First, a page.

It’s all about the Fed, says Karim Ahamed, a partner at wealth management firm Cerity Partners. The Federal Reserve’s December meeting will probably determine the direction of financial markets, he said in a conversation with TheStreet.
If the Fed indicates its interest rate increases are nearing their end, markets will likely respond positively, Ahamed said. But if the central bank voices the need for higher rates than the markets expect, they’re likely to respond negatively, he said.
Ahamed also provided commentary about a growth-stock, exchange-traded fund (ETF) and an energy-stock ETF that he likes
TheStreet: What do you expect to be the major issues in financial markets over the next year?
Ahamed: The No. 1 issue is where does the Fed go. How far will it raise interest rates in December? The outcome and tenor of the Fed’s communique will be a major driver for markets.
TheStreet: The consensus view is that the Fed will raise rates 50 basis points in December and indicate a terminal federal funds rate of 5%. How would that affect markets?
Ahamed: Based on recent market behavior, if there is any signal the Fed is close to an end in raising rates, it will have a salutary impact on U.S. markets. If the Fed says the U.S. economy is too strong and it needs to lift rates [a lot], that could hurt U.S stocks.
TheStreet: What’s a major issue you see facing financial markets beyond next year?
Ahamed: There’s a movement toward de-globalization. The free trade campaign that began after World War II has been rolled back. This will play out in a reduction of U.S. reliance on China’s supply chain.
That could benefit the U.S., including stocks, because we have relied so heavily on China’s supply chain. Covid was a wakeup call [because it shut that supply chain down].
If the conflict between the U.S. and China continues, there will be impetus for U.S. companies to re-shore production in the U.S., and go to other countries that are more hospitable.
But other elements of de-globalization could hurt U.S. stocks. The U.S. has been a big beneficiary of free trade. So maybe a move away from that will make it difficult for U.S. companies to sell their products in some countries.
TheStreet: Do you think the stock market has bottomed?
Ahamed: As of Nov. 23, the S&P 500 was down 16% year to date. As of Sept. 30 it was down 24%. That suggests we may have seen a turnaround. There’s optimism that the Fed is close to the end of raising interest rates.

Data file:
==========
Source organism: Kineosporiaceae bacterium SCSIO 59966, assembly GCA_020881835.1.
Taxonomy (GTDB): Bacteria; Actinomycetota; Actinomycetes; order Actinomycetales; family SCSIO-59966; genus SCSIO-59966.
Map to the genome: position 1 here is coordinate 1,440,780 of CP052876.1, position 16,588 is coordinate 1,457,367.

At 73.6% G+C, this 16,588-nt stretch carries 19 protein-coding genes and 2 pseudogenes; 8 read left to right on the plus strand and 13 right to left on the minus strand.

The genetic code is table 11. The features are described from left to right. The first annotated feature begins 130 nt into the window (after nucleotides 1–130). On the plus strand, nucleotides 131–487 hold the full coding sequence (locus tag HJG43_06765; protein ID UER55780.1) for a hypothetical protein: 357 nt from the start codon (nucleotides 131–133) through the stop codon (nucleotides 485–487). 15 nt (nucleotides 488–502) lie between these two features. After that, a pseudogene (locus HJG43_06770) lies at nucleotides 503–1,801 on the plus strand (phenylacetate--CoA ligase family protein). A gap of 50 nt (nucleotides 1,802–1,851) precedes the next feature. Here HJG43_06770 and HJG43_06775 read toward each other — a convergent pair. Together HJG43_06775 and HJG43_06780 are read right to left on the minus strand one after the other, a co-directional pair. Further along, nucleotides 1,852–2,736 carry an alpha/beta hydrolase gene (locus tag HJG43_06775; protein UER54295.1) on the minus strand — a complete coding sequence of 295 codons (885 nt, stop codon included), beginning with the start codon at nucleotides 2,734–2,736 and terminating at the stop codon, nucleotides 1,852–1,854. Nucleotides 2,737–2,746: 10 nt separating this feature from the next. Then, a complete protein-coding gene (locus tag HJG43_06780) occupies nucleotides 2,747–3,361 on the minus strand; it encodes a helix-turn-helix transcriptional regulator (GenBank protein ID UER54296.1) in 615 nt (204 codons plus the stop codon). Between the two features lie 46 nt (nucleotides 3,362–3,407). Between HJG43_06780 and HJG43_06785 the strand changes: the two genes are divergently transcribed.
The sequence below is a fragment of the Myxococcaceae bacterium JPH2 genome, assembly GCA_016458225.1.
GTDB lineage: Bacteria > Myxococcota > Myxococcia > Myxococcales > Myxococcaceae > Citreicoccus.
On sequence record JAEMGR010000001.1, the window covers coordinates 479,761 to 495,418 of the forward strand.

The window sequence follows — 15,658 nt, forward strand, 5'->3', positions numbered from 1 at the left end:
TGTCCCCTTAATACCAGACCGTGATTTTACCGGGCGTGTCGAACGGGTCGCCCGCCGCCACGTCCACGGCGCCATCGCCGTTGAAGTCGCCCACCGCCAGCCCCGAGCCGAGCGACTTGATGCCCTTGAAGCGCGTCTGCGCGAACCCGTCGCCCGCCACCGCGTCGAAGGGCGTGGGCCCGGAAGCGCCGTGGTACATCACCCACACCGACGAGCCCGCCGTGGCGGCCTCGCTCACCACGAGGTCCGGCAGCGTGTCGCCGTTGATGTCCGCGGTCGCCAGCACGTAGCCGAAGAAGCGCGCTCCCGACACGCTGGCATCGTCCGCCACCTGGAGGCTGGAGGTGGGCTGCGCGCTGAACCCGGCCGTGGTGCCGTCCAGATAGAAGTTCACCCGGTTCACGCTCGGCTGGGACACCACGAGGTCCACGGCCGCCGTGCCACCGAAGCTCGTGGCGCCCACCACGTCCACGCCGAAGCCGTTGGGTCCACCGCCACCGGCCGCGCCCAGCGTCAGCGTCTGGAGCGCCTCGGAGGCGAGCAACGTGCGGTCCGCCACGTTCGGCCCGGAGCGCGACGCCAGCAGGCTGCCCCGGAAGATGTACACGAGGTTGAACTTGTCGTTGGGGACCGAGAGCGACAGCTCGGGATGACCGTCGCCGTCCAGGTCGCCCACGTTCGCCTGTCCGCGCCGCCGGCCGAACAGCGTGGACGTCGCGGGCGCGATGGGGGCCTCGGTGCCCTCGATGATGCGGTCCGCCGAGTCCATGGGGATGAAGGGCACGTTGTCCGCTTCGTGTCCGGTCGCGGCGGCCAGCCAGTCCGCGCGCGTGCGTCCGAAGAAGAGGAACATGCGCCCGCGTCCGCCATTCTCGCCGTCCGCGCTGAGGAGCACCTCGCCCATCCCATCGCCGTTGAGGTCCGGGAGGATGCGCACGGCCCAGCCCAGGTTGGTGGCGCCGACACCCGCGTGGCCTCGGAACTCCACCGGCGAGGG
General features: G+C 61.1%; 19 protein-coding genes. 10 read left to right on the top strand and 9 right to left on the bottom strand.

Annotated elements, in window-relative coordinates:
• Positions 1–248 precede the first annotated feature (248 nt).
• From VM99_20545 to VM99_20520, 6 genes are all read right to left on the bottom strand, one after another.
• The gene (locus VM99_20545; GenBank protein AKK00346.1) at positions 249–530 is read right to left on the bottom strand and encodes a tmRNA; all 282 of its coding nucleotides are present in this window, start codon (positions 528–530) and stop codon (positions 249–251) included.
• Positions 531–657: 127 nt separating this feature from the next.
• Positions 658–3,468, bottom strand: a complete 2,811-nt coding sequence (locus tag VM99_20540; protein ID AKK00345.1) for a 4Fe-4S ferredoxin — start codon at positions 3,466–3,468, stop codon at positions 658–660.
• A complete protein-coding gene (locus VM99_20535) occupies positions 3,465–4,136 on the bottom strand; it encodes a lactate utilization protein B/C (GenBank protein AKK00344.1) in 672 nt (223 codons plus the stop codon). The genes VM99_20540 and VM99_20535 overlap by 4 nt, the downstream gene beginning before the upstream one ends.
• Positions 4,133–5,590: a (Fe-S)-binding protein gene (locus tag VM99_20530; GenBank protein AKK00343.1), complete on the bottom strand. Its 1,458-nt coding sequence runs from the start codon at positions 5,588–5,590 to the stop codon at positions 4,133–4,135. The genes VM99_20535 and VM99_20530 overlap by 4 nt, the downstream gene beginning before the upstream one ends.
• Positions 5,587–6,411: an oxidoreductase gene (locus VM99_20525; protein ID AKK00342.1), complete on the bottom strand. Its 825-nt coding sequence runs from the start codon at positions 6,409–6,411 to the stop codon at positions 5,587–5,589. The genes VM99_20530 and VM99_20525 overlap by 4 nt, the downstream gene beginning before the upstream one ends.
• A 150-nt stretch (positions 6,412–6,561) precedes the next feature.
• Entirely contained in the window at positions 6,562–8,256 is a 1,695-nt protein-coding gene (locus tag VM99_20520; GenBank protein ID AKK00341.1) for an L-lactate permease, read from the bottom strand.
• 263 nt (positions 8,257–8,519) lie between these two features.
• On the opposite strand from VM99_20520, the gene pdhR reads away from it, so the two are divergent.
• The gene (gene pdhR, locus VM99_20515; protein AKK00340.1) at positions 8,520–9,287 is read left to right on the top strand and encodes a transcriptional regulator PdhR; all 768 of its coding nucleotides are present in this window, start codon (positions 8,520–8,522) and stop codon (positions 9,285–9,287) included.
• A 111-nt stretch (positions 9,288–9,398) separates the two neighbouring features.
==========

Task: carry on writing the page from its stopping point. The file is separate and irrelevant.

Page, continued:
But it all depends on the outcome of the Fed meeting in December. We aren’t out of the woods, but the last few weeks have been encouraging.
TheStreet: What are a couple stocks or stock funds that you like?
Ahamed: We prefer funds, [because they’re diversified and less risky]. Here are a couple that we’ve bought tactically—for the next 12 to 24 months.
The first is Vanguard Growth ETF (VUG) - Get Free Report. We bought it as a recovery play. Growth stocks have gotten pummeled this year, but the economy is relatively healthy.
Big technology names are down so much that investors might see that as a reason to go back. Tech companies continue to be profitable.
TheStreet: What’s the second fund?
Ahamed: The Energy Select Sector SPDR ETF (XLE) - Get Free Report. This is a good play on the energy rebound. The global energy supply disruption will likely persist at least two years.
Exports from Russia, Iran, and Venezuela will continue to be sidelined. OPEC+ has resolved to maintain high prices. U.S. shale producers haven’t jumped in to boost supply. All that is likely to keep energy prices higher in the next 18 to 24 months.
TheStreet: What’s your view of bonds now?
Ahamed: After a decade of abnormally low rates, they are starting to look attractive. We like municipal bonds, partly for their tax advantage, and also because of the improved state of state and municipal finances.
States and cities are seeing good tax flows. That’s because of taxpayers’ rising salaries, their capital gains and increasing property values, which mean higher property taxes.
We also like taxable high-yield bonds. That’s a play on rising energy prices. Energy companies make up a sizable portion of the high-yield bond universe.